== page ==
But health care, education and retail sectors are facing big challenges as birth rates continue to decline, consumers increasingly switch to online shopping, and health-care policies waiver at the federal level.
The report was presented in a morning conference at the Carson university, titled “A Region in Transition: Changes and Trends in Consumer Behavior.”
The legalization of medical marijuana and soon-to-be implemented permitting processes for recreational marijuana promise large influxes of new revenue. The economic promise of the marijuana industry is so high that a mature plant was displayed next to the podium throughout the conference.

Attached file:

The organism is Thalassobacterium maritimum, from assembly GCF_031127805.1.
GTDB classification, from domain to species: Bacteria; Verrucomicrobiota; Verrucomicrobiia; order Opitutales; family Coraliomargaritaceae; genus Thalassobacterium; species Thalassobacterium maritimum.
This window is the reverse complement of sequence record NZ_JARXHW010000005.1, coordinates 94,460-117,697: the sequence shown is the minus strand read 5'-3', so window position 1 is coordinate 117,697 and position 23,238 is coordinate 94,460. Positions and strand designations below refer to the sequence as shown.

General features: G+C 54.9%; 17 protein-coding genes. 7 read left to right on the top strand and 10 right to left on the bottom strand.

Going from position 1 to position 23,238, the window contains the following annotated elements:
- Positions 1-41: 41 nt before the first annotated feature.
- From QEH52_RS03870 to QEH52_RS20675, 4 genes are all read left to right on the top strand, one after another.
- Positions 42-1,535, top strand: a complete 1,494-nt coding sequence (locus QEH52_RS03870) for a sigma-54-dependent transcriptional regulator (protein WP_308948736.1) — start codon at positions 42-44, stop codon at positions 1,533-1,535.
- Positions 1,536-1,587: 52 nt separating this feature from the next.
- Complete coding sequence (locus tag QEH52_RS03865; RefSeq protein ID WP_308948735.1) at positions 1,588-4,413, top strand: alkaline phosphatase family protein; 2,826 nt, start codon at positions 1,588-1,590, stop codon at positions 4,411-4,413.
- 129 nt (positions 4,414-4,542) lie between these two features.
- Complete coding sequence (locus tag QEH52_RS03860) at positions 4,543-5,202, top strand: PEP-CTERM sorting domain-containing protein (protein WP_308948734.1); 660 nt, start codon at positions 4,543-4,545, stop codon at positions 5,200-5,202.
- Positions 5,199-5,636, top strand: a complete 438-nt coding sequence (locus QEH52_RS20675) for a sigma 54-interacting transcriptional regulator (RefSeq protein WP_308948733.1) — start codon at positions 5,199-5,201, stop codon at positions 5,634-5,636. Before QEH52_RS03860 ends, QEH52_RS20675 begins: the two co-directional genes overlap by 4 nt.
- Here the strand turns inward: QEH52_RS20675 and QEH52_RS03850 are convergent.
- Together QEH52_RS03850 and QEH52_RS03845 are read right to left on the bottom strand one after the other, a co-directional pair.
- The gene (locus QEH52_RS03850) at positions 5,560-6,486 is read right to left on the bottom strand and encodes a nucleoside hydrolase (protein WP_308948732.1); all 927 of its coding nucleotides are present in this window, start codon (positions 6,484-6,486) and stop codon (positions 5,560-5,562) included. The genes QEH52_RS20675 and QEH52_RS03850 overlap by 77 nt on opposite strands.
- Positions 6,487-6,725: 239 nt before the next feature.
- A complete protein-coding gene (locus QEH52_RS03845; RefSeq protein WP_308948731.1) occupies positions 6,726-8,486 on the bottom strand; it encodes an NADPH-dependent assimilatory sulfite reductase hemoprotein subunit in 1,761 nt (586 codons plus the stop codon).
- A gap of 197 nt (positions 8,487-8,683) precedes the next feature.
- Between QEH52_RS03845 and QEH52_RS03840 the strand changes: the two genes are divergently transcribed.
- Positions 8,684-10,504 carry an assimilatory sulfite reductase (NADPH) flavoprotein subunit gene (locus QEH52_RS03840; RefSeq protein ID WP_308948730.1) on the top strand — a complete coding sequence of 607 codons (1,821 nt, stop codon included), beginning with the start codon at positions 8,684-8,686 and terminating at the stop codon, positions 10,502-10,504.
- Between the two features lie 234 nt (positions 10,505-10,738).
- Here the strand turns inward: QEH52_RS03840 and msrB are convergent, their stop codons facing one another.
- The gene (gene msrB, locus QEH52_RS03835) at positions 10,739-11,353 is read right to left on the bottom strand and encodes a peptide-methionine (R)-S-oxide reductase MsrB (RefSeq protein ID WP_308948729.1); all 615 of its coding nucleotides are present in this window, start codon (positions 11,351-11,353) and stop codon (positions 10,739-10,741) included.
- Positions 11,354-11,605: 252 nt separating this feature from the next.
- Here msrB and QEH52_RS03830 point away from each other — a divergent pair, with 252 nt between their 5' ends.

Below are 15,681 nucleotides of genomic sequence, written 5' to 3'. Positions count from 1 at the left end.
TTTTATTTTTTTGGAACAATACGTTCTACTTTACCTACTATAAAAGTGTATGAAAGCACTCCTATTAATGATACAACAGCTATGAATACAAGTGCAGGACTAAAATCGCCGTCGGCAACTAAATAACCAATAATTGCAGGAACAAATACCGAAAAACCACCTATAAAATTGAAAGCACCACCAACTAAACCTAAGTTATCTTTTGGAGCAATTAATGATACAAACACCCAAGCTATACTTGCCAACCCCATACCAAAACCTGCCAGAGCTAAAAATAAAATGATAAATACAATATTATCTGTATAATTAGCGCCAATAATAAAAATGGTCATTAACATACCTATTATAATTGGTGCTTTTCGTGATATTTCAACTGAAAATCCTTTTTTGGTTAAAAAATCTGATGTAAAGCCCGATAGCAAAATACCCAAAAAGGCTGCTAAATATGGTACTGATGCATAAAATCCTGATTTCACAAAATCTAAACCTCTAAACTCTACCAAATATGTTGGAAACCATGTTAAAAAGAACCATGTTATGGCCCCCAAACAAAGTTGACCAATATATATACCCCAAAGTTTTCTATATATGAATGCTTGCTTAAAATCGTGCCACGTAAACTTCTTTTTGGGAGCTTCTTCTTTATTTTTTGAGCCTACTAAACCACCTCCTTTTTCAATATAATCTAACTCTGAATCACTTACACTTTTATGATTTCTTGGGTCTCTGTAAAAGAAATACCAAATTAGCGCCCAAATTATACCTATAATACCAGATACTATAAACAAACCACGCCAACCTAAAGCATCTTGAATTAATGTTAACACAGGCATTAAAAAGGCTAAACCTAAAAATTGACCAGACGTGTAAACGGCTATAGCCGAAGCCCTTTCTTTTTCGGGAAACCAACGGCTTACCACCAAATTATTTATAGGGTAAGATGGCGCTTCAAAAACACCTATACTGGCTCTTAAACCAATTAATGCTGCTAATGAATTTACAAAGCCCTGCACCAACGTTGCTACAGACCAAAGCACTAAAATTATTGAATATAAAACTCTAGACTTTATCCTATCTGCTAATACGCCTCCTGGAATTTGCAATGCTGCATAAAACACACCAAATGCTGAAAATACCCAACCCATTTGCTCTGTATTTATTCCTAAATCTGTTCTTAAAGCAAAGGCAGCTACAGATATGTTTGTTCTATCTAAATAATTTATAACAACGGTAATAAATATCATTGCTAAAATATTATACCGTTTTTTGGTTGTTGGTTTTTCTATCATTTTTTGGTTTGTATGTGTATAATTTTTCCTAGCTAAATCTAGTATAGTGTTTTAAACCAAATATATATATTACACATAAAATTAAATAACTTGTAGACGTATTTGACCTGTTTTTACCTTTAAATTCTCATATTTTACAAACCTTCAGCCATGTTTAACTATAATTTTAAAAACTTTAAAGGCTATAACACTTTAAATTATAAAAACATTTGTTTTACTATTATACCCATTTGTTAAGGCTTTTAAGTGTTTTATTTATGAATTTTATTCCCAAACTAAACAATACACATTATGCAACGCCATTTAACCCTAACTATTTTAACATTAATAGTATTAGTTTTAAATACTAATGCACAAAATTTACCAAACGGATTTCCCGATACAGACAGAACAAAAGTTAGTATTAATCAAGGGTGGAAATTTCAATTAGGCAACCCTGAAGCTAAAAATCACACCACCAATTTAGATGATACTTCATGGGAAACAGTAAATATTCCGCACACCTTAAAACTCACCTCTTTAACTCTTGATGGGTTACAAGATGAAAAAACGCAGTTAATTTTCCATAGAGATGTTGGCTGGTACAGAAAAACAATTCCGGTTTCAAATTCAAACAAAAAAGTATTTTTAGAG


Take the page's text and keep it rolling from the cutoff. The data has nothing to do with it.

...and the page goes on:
Additionally, the report said technological sectors are booming with high-wage jobs.
Wages increased overall in 2016, with an average South Bay employee making $62,200 — more than an average resident in Los Angeles County.
“With local labor markets at or close to full employment, and little anticipated growth in the South Bay housing base, greater worker bargaining power is expected to push wages higher,” the report states. “Payrolls are forecast to increase at robust pace.”
But employers are running up against a wall of unqualified job candidates, making them unable to hire even when they have open positions, the report states.